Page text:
Severity of conditions determine who gets seen obviously and he was there for a sore throat. What is the answer here when he died of a heart attack? Would a retail clinic been a better spot and could they have diagnosed a potential heart attack? As always, each case is individual.
How common is the “boarding” practice and why does it exist? No room in the hospital could be one answer, or perhaps lack of insurance to be admitted even though it is not supposed to be a factor? 19 hours is a long wait no matter where you are though and once again brings the attention to the long ER room waits affecting many hospitals today, some worse than others. BD
With notoriously crowded U.S. emergency rooms, chances are most American families have a story of someone waiting. It could have been half a day for a sore throat or perhaps hours for stitches or a sprained ankle.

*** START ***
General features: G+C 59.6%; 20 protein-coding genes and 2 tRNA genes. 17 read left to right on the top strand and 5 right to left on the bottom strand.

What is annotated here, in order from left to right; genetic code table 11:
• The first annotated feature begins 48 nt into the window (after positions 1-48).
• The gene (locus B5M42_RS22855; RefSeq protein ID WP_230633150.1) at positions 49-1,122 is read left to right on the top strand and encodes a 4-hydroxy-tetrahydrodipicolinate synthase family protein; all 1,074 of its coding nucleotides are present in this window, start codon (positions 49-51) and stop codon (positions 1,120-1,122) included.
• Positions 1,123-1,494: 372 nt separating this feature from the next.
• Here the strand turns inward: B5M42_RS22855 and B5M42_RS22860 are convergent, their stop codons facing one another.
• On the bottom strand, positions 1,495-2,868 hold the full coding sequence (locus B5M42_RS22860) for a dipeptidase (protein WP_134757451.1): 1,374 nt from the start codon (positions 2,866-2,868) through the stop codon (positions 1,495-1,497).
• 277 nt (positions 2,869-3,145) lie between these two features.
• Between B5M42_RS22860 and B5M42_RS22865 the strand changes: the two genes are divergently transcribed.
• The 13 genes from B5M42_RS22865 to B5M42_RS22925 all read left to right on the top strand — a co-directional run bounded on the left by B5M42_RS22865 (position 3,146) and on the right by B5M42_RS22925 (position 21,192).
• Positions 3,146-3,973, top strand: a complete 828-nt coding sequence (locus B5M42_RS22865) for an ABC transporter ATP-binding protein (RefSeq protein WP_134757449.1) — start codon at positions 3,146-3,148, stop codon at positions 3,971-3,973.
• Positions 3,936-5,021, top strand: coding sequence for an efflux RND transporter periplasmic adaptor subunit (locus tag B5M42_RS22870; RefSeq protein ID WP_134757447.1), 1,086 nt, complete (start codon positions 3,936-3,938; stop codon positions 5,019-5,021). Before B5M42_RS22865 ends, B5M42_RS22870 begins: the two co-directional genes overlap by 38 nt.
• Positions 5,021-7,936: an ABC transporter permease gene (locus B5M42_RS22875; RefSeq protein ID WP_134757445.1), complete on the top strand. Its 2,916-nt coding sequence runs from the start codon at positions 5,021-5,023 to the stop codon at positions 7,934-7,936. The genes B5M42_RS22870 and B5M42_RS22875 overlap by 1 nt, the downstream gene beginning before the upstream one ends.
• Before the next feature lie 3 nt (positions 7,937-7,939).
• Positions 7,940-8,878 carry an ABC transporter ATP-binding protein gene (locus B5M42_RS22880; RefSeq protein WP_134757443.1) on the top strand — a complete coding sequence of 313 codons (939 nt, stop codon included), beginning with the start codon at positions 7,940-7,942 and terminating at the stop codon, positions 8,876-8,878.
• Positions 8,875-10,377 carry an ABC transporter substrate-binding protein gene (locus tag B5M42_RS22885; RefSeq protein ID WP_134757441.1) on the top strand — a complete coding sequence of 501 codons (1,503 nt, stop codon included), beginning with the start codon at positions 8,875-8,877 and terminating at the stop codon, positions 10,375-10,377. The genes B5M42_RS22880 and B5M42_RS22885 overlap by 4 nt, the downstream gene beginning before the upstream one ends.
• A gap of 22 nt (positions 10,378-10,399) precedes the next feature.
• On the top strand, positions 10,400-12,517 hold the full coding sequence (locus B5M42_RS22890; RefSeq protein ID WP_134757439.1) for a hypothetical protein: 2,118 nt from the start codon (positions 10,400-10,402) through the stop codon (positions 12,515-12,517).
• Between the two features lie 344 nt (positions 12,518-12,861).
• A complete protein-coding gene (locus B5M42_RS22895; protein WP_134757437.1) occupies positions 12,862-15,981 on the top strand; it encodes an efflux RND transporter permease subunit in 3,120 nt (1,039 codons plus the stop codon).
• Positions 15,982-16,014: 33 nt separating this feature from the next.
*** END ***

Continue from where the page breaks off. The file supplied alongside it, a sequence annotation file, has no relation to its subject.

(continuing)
But for 58-year-old Michael Herrara of Dallas help never came. He died of a heart attack last week an estimated 19 hours after he arrived at Parkland Memorial Hospital's emergency room waiting room complaining of severe stomach pains, according to reports from WFAA News in Dallas.
Schneider said out of 1,500 emergency physicians recently surveyed by ACEP, 200 personally knew of a person who had died because of the practice of "boarding."
Boarding means keeping patients in an emergency room bed when they should be in a regular hospital bed. Schneider said the practice eventually creates a backup in the emergency room.